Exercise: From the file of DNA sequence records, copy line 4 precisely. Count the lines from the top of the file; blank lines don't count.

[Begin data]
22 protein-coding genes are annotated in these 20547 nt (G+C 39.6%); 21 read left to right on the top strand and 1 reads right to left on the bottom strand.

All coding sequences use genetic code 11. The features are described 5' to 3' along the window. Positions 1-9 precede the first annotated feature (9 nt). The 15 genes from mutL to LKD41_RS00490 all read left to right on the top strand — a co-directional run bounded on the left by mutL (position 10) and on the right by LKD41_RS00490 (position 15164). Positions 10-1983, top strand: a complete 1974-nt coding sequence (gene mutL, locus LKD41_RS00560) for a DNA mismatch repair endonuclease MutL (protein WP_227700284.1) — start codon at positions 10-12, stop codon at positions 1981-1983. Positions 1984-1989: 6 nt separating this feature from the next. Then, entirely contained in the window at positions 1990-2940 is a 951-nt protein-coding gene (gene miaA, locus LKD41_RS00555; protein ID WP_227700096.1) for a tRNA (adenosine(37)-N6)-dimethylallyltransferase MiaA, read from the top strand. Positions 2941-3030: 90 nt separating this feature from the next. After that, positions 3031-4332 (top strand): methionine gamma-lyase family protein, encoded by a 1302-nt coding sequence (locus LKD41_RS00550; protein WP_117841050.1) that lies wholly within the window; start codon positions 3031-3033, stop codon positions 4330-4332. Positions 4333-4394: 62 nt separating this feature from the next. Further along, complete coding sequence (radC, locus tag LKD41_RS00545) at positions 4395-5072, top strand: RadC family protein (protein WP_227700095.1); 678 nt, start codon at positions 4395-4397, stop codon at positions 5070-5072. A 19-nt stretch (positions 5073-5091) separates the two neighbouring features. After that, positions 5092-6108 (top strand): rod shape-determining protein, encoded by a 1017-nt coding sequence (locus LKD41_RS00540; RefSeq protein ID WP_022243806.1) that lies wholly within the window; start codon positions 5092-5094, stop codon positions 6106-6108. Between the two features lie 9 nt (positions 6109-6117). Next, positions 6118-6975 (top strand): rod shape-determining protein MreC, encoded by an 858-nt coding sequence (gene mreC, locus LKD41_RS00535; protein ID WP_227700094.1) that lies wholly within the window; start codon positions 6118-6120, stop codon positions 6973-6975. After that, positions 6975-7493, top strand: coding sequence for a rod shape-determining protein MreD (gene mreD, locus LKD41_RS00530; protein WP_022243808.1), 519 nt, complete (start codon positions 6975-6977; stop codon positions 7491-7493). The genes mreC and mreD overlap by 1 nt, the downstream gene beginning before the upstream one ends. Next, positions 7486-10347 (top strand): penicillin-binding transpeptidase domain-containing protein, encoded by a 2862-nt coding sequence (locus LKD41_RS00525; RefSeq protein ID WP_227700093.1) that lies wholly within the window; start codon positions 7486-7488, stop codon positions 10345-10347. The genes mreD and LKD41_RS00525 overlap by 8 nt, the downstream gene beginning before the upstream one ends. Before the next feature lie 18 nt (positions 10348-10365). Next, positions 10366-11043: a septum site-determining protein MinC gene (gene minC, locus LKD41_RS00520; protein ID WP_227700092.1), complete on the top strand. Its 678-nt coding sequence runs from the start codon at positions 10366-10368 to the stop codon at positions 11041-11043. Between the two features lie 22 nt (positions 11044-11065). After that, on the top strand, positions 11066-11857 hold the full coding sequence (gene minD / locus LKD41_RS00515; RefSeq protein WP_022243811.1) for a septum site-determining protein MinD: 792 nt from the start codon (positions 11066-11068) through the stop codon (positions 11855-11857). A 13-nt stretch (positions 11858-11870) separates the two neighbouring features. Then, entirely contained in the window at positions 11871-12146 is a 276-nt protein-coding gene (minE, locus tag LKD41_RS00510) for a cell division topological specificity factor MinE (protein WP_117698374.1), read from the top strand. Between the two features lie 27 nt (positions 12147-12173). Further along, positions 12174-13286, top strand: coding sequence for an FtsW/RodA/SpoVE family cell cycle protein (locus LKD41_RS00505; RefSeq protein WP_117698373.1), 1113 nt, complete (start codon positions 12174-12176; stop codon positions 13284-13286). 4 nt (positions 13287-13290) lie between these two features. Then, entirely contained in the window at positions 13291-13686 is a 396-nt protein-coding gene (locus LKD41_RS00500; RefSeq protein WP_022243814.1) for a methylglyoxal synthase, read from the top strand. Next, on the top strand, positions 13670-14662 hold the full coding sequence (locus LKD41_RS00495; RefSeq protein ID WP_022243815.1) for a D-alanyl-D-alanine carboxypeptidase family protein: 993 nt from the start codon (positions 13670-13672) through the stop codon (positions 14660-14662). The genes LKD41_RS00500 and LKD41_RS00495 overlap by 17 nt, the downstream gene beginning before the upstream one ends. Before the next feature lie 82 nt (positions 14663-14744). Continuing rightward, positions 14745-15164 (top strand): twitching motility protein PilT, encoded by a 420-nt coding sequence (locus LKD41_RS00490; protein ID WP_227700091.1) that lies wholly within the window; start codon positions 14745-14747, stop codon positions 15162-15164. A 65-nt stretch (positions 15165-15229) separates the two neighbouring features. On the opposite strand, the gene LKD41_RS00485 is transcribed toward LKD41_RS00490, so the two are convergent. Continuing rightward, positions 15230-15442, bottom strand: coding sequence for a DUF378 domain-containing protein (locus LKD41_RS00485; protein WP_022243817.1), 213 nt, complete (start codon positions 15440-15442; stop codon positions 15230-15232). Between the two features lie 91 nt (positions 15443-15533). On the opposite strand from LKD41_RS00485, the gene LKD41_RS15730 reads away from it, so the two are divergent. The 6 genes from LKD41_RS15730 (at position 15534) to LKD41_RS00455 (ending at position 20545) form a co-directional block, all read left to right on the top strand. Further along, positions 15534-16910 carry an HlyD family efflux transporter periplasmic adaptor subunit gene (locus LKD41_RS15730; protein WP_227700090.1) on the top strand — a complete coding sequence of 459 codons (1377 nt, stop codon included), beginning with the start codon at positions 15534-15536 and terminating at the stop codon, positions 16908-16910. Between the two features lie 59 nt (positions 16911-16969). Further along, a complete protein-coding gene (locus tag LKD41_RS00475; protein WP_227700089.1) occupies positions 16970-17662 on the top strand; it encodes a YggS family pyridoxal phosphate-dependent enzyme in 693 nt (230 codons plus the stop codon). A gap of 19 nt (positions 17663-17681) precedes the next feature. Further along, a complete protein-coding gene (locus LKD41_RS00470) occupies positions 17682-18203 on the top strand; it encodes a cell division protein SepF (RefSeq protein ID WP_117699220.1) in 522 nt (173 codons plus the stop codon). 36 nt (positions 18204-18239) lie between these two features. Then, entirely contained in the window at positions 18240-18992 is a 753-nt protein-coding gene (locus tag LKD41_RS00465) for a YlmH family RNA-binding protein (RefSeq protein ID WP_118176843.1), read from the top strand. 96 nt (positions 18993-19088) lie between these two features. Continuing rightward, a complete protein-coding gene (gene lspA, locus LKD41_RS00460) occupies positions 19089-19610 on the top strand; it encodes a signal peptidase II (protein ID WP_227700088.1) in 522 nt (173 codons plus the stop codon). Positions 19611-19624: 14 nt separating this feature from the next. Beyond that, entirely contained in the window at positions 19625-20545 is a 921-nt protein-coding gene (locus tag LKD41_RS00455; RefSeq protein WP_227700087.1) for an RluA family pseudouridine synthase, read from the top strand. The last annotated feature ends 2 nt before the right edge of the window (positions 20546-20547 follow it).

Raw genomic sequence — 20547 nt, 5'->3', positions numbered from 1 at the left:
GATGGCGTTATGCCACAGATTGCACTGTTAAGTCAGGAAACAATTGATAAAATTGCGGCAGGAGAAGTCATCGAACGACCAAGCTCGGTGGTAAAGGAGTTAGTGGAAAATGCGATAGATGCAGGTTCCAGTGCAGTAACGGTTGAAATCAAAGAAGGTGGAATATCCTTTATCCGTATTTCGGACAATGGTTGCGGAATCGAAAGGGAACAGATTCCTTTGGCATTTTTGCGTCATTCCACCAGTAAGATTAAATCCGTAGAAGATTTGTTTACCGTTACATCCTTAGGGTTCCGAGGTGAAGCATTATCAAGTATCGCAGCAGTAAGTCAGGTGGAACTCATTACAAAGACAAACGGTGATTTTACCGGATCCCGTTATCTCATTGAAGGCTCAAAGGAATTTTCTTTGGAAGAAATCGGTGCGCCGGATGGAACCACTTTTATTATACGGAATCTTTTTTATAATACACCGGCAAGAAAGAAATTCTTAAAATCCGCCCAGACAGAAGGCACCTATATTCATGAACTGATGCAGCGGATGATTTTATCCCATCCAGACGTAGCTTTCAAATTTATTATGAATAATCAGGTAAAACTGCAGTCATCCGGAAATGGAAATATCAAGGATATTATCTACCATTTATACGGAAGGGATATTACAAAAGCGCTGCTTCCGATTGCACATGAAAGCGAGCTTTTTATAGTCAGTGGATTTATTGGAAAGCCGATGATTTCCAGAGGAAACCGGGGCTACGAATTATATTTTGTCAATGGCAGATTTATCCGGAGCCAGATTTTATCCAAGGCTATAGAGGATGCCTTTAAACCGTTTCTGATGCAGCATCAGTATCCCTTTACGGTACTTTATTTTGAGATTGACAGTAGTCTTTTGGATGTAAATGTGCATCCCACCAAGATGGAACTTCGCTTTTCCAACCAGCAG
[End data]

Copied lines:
GATGGCGTTATGCCACAGATTGCACTGTTAAGTCAGGAAACAATTGATAAAATTGCGGCAGGAGAAGTCATCGAACGACCAAGCTCGGTGGTAAAGGAGTTAGTGGAAAATGCGATAGATGCAGGTTCCAGTGCAGTAACGGTTGAAATCAAAGAAGGTGGAATATCCTTTATCCGTATTTCGGACAATGGTTGCGGAATCGAAAGGGAACAGATTCCTTTGGCATTTTTGCGTCATTCCACCAGTAAGATTAAATCCGTAGAAGATTTGTTTACCGTTACATCCTTAGGGTTCCGAGGTGAAGCATTATCAAGTATCGCAGCAGTAAGTCAGGTGGAACTCATTACAAAGACAAACGGTGATTTTACCGGATCCCGTTATCTCATTGAAGGCTCAAAGGAATTTTCTTTGGAAGAAATCGGTGCGCCGGATGGAACCACTTTTATTATACGGAATCTTTTTTATAATACACCGGCAAGAAAGAAATTCTTAAAATCCGCCCAGACAGAAGGCACCTATATTCATGAACTGATGCAGCGGATGATTTTATCCCATCCAGACGTAGCTTTCAAATTTATTATGAATAATCAGGTAAAACTGCAGTCATCCGGAAATGGAAATATCAAGGATATTATCTACCATTTATACGGAAGGGATATTACAAAAGCGCTGCTTCCGATTGCACATGAAAGCGAGCTTTTTATAGTCAGTGGATTTATTGGAAAGCCGATGATTTCCAGAGGAAACCGGGGCTACGAATTATATTTTGTCAATGGCAGATTTATCCGGAGCCAGATTTTATCCAAGGCTATAGAGGATGCCTTTAAACCGTTTCTGATGCAGCATCAGTATCCCTTTACGGTACTTTATTTTGAGATTGACAGTAGTCTTTTGGATGTAAATGTGCATCCCACCAAGATGGAACTTCGCTTTTCCAACCAGCAG